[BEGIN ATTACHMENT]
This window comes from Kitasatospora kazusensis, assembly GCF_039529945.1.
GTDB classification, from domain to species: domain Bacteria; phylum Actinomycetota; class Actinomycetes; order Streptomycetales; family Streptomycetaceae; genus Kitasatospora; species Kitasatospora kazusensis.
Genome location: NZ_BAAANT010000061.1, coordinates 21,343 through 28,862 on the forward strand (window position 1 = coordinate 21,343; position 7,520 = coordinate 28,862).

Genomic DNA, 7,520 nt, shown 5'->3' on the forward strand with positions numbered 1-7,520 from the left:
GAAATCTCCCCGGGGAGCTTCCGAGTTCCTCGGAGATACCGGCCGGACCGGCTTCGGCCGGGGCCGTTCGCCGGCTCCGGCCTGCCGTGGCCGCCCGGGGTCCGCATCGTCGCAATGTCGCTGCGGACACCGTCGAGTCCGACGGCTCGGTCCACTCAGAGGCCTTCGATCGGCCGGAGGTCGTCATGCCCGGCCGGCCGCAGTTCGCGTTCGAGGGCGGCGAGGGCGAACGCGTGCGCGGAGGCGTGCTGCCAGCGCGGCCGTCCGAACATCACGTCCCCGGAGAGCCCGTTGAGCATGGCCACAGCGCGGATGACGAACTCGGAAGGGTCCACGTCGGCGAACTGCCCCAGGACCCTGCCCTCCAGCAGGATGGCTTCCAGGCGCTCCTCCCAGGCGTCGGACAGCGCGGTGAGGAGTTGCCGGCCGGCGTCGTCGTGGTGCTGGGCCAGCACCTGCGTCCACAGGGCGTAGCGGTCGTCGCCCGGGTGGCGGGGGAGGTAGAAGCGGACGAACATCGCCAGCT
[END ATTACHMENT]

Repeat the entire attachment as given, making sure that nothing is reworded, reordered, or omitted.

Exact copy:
This window comes from Kitasatospora kazusensis, assembly GCF_039529945.1.
GTDB classification, from domain to species: domain Bacteria; phylum Actinomycetota; class Actinomycetes; order Streptomycetales; family Streptomycetaceae; genus Kitasatospora; species Kitasatospora kazusensis.
Genome location: NZ_BAAANT010000061.1, coordinates 21,343 through 28,862 on the forward strand (window position 1 = coordinate 21,343; position 7,520 = coordinate 28,862).

Genomic DNA, 7,520 nt, shown 5'->3' on the forward strand with positions numbered 1-7,520 from the left:
GAAATCTCCCCGGGGAGCTTCCGAGTTCCTCGGAGATACCGGCCGGACCGGCTTCGGCCGGGGCCGTTCGCCGGCTCCGGCCTGCCGTGGCCGCCCGGGGTCCGCATCGTCGCAATGTCGCTGCGGACACCGTCGAGTCCGACGGCTCGGTCCACTCAGAGGCCTTCGATCGGCCGGAGGTCGTCATGCCCGGCCGGCCGCAGTTCGCGTTCGAGGGCGGCGAGGGCGAACGCGTGCGCGGAGGCGTGCTGCCAGCGCGGCCGTCCGAACATCACGTCCCCGGAGAGCCCGTTGAGCATGGCCACAGCGCGGATGACGAACTCGGAAGGGTCCACGTCGGCGAACTGCCCCAGGACCCTGCCCTCCAGCAGGATGGCTTCCAGGCGCTCCTCCCAGGCGTCGGACAGCGCGGTGAGGAGTTGCCGGCCGGCGTCGTCGTGGTGCTGGGCCAGCACCTGCGTCCACAGGGCGTAGCGGTCGTCGCCCGGGTGGCGGGGGAGGTAGAAGCGGACGAACATCGCCAGCT